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Yes, there are ways to determine if a KN95 or N95 mask is counterfeit

Since the start of the coronavirus pandemic, U.S. Customs and Border Protection officers have seized millions of counterfeit masks. Here’s how to spot a fake.

As the highly transmissible omicron variant of COVID-19 continues to surge in the United States, the Centers for Disease Control and Prevention (CDC) recently updated its guidance on which types of masks offer the most protection in preventing the spread of COVID-19. 

Well-fitting respirators, including N95s, that have been approved by the National Institute for Occupational Safety and Health (NIOSH), offer the highest level of protection against COVID-19, according to the CDC. Meanwhile, the federal public health agency says about 60% of the KN95 masks marketed in the U.S. in 2020 and 2021 failed to meet NIOSH standards and were flagged as counterfeit. In fact, U.S. Customs and Border Protection officers have seized millions of counterfeit masks since the start of the pandemic. Now, many people online are wondering if there are ways to spot a fake mask.  


Is there a way to determine if a KN95 or N95 mask is counterfeit?



This is true.

Yes, there are ways to determine if a KN95 or N95 mask is counterfeit. 


The National Institute for Occupational Safety and Health (NIOSH) is the federal agency responsible for testing and approving masks and respirators used in workplaces in the United States. Before a mask is approved by NIOSH, it goes through the agency’s Respirator Approval Program, which ensures masks and respirators meet minimum construction, performance and respiratory protection standards.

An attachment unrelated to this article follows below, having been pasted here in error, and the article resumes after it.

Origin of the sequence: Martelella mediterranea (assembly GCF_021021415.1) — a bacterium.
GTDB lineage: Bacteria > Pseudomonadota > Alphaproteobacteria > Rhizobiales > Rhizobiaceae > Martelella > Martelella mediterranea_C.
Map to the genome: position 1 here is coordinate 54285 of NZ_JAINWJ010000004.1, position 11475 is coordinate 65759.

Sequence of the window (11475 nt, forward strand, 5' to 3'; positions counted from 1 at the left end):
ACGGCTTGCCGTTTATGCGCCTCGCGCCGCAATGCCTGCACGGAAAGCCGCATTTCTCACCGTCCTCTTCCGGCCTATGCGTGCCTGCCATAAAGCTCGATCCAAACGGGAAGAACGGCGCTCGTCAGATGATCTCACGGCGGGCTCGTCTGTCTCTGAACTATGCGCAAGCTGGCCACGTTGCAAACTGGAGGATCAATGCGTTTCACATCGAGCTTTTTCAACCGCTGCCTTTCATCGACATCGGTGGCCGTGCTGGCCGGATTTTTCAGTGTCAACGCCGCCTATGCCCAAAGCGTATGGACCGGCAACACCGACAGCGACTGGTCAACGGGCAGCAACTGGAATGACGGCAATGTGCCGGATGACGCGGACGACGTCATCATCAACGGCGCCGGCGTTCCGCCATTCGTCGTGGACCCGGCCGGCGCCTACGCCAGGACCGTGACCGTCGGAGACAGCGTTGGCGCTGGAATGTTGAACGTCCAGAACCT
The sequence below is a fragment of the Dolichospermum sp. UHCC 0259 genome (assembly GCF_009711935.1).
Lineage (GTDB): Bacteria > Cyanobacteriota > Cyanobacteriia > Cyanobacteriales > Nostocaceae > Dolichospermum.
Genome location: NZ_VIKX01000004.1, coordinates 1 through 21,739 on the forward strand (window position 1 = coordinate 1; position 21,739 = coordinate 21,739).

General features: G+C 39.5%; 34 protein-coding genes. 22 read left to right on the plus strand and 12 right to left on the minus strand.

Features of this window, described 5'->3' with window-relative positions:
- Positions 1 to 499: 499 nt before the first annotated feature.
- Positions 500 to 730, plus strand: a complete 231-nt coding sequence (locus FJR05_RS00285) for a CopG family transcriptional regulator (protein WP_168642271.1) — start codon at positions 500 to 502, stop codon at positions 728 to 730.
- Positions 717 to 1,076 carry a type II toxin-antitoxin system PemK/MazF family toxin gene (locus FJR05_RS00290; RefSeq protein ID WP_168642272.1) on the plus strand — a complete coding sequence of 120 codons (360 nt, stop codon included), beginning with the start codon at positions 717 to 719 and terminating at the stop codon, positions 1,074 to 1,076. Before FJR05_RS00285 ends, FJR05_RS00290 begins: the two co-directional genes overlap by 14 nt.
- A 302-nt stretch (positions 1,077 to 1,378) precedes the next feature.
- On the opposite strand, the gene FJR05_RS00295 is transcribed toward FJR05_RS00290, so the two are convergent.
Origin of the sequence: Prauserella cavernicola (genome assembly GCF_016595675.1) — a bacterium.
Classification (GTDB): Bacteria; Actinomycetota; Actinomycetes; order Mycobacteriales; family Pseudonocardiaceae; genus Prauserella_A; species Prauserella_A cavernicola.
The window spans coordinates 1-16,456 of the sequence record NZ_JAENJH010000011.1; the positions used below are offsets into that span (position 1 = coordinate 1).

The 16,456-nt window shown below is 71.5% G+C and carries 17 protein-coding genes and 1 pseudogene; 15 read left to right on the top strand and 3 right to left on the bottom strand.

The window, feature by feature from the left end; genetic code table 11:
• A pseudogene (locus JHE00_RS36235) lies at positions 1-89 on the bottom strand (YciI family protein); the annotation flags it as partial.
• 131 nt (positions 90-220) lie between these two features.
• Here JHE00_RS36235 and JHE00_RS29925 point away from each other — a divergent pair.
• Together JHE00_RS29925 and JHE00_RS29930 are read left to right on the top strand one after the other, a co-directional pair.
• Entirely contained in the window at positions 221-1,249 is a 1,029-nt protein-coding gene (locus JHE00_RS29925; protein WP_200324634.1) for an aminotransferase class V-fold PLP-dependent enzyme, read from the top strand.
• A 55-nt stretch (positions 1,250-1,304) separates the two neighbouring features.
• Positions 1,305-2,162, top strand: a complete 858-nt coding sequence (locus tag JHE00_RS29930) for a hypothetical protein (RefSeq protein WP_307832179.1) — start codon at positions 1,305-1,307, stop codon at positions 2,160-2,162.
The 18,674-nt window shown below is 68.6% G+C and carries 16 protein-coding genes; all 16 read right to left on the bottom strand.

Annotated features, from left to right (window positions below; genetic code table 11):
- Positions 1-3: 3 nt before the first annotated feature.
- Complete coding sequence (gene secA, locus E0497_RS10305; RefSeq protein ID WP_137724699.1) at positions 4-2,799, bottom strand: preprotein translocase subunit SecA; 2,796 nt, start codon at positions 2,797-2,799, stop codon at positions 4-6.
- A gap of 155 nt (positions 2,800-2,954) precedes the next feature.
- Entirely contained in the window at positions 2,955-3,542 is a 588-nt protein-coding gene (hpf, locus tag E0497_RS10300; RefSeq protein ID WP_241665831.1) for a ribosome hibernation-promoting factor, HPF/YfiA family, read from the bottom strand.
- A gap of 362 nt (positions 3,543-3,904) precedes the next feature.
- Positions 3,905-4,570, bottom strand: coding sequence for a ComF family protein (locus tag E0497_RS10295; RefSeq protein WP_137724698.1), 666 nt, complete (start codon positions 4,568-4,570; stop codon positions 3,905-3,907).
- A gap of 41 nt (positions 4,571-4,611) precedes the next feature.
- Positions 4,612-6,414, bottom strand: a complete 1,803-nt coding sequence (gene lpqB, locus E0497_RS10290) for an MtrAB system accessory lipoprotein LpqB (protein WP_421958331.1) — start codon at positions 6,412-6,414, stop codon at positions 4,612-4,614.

NIOSH does not approve KN95 masks or any other masks that are designed to adhere to international standards. According to the CDC, KN95 masks are manufactured in China and adhere to Chinese governmental standards.

Signs your N95 mask is NIOSH-approved

The NIOSH marks every mask it approves with a label and approval number. Here’s how to find that information. 

First, check for an approval label on or within the mask’s packaging or look for an abbreviated approval on the mask itself. There should be a number included in this certification. 

Credit: National Institute for Occupational Safety and Health (NIOSH)

You can verify this approval number on the NIOSH Certified Equipment List or on NIOSH's Trusted-Source page

NIOSH-approved masks will always have one of the following designations: 

  • N95
  • N99
  • N100
  • R95
  • R99
  • R100
  • P95
  • P99
  • P100

“If you have an N95 that doesn't have any printing on it, then it's probably not an authentic N95 and I would avoid using that,” said Nikki Vars McCullough, who serves as the global technical service and regulatory manager for the personal safety division at mask manufacturer 3M. 

Signs your N95 mask is counterfeit

NIOSH lists ways to detect whether your mask may be counterfeit on its website

  • No markings at all on the filtering facepiece respirator
  • No approval (TC) number on filtering facepiece respirator or headband
  • No NIOSH markings
  • NIOSH spelled incorrectly
  • Presence of decorative fabric or other decorative add-ons (e.g., sequins)
  • Claims of approval for children (NIOSH does not approve any type of respiratory protection for children)
  • Filtering facepiece respirator has ear loops instead of headbands
  • Pictures on the packaging are not clear

You can also look for alerts about specific products known to be fake.